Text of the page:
Tag Archives: sweet potatoes

Experiments of the year: sweet potatoes and cucamelons

What fun is gardening without some wacky experiments?

  1. Sweet potatoes.

I got six vines from Vesey’s, which arrived in rather pathetic condition (the packaging disclaimed wretched looking vines as “normal” and claimed they would perk up.  To be fair, they did.  Five of them made it).  Since they supposedly like under-watering, I left them mostly alone after initial establishment, although the underwatering got a little extreme in this terribly dry summer.  The vines were small, but had lovely purpley-green leaves.

I dug ’em up in September.  No idea what to expect.

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Vine 1 – Uhoh.  Off to a bad start.

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Vine 2 – Oh, that’s more like it.

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Vine 3 – That’s actually a real sized potato.

Unfortunately, there were no more potatoes still in the ground from these vines.  One vine = one potato.  NOT an impressive yield.  No efficiency points for area:productivity.  That’s the gamble with experiments.

But they made one very tasty meal.

2.  Cucamelons

These took off in the greenhouse.  Three vines swarmed up their strings and headed across the cross-ties, producing loads of these weird little grape-sized melons.

cucamelons-intro2Aptly named!  It tastes like a cucumber, or a melon, or is it a cucumber?  Totally bizarre combination of tastes.  If you’re like me, you probably haven’t had cucumber and melon in the same bite before.  Crunchy skin, like a cuke.

I have no pictures of my own because the guineas in the greenhouse enjoyed many more than I did.  This pic is from James Wong, who waxes more enthusiastic about the cucamelon than I do.

I’ll grow them again next year, though; they grow so easily, and I’ll try to find more to do with them.

Lightning bugs and chicken feet under a full moon

The lightning bugs are out in force tonight over the blueberries and the moon is pink and bright.

I was bodysnatching chickens out of the coop under cover of moonlight to rub vaseline on their feet.  Yes, you read that correctly.  This is half of the anti-scaly leg mite procedure, which my Silkies seem to  always have, and a few of the layers have mildly.  Since their feet look remarkably better after a night of vaseline so I thought I’d experiment with the moisturizing treatment before the exfoliating scrub, what the hell.

I did the layers first and they were not into it.  Easy to catch, but the coop was a writhing mass of complaining murmurs in the background.  They were squawking and squirming around fighting for the corner.  It was like Playing Koi (Lumosity)- what birds have I done?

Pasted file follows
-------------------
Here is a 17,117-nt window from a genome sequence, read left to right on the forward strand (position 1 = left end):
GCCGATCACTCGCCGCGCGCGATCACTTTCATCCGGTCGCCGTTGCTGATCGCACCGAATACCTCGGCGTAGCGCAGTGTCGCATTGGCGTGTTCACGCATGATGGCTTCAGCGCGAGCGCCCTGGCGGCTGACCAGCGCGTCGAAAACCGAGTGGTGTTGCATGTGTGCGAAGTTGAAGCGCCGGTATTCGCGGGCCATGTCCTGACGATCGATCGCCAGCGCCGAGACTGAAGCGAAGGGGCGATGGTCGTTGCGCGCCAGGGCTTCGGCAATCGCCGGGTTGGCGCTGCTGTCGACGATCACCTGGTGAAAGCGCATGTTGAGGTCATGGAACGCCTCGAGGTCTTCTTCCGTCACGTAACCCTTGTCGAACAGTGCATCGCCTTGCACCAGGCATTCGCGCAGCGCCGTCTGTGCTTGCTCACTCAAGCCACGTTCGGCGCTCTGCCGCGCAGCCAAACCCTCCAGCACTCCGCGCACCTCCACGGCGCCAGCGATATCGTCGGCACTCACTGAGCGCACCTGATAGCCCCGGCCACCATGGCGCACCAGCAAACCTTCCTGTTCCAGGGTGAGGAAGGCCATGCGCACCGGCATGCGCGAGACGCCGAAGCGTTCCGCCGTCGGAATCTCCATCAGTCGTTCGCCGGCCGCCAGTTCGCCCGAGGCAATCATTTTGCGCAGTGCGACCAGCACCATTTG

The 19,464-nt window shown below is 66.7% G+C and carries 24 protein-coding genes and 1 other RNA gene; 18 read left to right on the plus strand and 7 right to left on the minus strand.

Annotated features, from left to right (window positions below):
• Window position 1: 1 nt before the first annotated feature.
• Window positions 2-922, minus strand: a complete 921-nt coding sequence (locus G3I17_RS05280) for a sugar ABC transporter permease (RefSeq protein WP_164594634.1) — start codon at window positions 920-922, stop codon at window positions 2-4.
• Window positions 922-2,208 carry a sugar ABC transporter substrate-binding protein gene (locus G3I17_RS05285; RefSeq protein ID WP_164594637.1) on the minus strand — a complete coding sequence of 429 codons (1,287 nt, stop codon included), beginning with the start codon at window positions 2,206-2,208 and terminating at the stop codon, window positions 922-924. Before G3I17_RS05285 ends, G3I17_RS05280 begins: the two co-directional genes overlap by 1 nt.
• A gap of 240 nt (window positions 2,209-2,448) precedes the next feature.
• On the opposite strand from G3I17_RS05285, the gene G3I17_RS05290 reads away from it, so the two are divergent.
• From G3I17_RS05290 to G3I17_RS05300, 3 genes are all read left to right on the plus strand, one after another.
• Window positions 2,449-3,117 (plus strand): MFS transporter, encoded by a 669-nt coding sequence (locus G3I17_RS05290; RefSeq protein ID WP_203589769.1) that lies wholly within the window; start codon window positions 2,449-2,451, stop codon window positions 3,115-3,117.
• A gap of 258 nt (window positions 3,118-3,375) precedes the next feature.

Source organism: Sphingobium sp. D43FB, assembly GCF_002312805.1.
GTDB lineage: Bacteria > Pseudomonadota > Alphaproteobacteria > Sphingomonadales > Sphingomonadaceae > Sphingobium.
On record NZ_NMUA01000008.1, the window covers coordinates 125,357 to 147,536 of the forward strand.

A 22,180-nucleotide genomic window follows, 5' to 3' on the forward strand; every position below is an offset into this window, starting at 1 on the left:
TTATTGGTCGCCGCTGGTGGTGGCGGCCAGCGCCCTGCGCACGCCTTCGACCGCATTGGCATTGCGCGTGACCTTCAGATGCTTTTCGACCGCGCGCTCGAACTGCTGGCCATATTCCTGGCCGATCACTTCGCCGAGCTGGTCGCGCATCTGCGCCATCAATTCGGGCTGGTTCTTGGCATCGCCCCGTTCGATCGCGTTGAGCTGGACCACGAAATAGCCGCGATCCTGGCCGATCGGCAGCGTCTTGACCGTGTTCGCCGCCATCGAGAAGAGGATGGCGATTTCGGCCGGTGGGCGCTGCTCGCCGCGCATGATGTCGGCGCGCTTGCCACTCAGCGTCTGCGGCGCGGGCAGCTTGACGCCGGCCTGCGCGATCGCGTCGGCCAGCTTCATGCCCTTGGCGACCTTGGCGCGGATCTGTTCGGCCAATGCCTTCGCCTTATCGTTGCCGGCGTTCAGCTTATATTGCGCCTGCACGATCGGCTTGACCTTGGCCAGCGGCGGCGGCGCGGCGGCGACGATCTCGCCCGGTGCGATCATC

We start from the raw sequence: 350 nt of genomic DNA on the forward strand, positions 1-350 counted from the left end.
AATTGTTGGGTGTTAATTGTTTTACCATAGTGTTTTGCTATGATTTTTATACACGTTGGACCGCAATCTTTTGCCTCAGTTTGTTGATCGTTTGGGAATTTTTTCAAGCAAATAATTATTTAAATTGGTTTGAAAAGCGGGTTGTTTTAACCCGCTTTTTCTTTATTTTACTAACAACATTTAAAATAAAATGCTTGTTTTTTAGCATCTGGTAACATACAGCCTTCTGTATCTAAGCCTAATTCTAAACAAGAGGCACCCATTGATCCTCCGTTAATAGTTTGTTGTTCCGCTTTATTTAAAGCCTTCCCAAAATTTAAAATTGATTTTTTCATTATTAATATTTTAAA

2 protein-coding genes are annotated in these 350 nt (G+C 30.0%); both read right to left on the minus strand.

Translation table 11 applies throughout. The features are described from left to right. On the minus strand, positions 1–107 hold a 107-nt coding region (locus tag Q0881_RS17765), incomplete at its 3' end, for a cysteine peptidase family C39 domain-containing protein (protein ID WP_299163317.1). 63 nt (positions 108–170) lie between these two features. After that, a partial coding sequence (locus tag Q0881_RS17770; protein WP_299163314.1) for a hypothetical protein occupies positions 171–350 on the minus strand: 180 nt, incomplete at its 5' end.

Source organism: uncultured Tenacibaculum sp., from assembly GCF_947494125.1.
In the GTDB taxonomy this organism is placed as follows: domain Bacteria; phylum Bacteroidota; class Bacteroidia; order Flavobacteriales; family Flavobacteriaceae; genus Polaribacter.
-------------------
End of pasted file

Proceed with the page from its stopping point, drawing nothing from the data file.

The Silkies are a different breed.  They all stay in place and I pick them up one at a time, spa their feet, and replace them.  Just a little bit of peeping protest (including the rooster-he emits the most unmasculine squeaks when he’s handled) and then they stretch out for the foot rubs.  They are so small and delicate and soft and fluffy like you think a dandelion should feel.

It must be very confusing, but they seem to sort of enjoy the massage part.

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Oh, are you going broody too? How committed are you?
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Pretty committed then. I’ve shifted her to the other clean side of coop, it’s coop cleaning day.

We got two hot days, finally, but could I open the hive?   No! We had rip-your-hat-off wind that would not take a break.  Too windy.  Someday I’ll get to see in the hive.

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HW is in a 600km randoneuring event this weekend.  He is almost finished the two day (!) ride, but the heat and wind must have been horrible.  He is having difficulty in the last hours.

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An interesting bug

I am pleased with my sweet potatoes.  i planted the “slips” that came, although they looked like ragged little stems (accompanying literature said ‘this is normal’)

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In a few days, they looked even worse. This is one of the better looking specimens

But then, overnight, stems standing up and new leaves a purply brown colour.  They live!

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These pictures don’t look like anything. It looks like two pictures of a pile of straw!

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Whoa!  This new build is on a low swinging branch of the apple tree.  Only a few feet off the ground.  But these wasps know what they’re doing.  There will be no commute at all to the windfall apple feasting that will come soon.

And this is a chicken path.  I’ve started to notice chicken ley lines where they move through the veg in single file.  Often they use our paths, but they also make their own trails.

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